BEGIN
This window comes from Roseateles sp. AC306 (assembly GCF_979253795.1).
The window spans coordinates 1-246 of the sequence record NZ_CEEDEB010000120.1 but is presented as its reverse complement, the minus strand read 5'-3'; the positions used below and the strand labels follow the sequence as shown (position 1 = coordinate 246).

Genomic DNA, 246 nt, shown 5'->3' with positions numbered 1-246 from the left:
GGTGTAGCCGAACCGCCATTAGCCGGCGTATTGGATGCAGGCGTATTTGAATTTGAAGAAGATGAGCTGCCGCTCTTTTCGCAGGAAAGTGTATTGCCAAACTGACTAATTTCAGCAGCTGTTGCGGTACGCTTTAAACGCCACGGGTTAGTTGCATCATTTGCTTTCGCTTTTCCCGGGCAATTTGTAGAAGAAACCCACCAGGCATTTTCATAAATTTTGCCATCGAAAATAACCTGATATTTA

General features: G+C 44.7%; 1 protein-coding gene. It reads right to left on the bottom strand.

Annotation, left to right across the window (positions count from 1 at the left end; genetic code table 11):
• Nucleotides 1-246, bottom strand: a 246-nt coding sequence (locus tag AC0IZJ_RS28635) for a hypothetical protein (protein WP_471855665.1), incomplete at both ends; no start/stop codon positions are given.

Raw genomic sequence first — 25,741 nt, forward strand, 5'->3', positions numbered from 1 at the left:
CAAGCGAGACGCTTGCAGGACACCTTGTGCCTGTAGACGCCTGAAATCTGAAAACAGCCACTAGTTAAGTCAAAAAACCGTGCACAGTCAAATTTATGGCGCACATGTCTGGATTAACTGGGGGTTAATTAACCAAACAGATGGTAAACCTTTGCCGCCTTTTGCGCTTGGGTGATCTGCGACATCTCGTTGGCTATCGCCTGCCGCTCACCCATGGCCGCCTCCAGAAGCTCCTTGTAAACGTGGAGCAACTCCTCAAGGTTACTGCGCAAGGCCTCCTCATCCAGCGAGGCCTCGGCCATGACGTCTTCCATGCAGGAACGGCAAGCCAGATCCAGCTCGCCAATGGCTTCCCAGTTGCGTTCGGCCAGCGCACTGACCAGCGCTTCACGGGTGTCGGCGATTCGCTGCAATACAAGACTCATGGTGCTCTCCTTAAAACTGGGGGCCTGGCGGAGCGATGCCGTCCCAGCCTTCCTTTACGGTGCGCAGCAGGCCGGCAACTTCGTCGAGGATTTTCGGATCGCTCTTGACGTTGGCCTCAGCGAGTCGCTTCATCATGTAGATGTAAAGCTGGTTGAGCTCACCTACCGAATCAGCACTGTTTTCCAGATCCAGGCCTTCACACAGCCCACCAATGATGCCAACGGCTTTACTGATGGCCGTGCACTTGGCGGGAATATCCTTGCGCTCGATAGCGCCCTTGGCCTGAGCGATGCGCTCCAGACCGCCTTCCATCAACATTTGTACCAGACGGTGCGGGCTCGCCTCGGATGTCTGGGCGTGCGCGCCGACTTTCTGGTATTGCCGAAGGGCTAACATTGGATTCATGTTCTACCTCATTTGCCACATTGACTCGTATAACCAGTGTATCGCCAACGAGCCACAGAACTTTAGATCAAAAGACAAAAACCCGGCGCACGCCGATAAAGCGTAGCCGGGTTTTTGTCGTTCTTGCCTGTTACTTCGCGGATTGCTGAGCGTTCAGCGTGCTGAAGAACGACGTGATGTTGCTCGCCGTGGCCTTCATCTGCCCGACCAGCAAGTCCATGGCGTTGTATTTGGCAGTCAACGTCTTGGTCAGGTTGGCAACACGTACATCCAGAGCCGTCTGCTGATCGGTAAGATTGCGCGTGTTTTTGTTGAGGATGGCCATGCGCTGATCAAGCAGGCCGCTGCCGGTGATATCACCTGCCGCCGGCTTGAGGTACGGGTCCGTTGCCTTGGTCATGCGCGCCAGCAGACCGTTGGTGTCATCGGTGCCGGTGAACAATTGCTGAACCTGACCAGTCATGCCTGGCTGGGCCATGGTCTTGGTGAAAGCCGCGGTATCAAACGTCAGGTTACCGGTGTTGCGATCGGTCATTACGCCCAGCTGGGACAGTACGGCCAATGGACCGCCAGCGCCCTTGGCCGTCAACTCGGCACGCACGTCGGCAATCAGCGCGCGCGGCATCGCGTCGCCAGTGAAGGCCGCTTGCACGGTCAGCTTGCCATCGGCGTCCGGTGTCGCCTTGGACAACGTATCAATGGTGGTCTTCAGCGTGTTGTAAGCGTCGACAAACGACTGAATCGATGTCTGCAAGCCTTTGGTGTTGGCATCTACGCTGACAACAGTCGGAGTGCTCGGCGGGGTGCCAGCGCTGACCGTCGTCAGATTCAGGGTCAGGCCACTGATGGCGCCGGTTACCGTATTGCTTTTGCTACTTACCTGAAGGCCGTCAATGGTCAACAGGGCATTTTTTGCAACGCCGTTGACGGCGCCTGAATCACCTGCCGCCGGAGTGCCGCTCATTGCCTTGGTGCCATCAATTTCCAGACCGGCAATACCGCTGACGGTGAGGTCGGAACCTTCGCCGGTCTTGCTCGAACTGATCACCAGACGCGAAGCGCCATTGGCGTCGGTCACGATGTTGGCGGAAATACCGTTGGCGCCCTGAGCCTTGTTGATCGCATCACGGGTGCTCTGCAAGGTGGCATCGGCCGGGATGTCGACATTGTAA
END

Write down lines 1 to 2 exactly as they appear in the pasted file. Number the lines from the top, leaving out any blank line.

This window comes from Roseateles sp. AC306 (assembly GCF_979253795.1).
The window spans coordinates 1-246 of the sequence record NZ_CEEDEB010000120.1 but is presented as its reverse complement, the minus strand read 5'-3'; the positions used below and the strand labels follow the sequence as shown (position 1 = coordinate 246).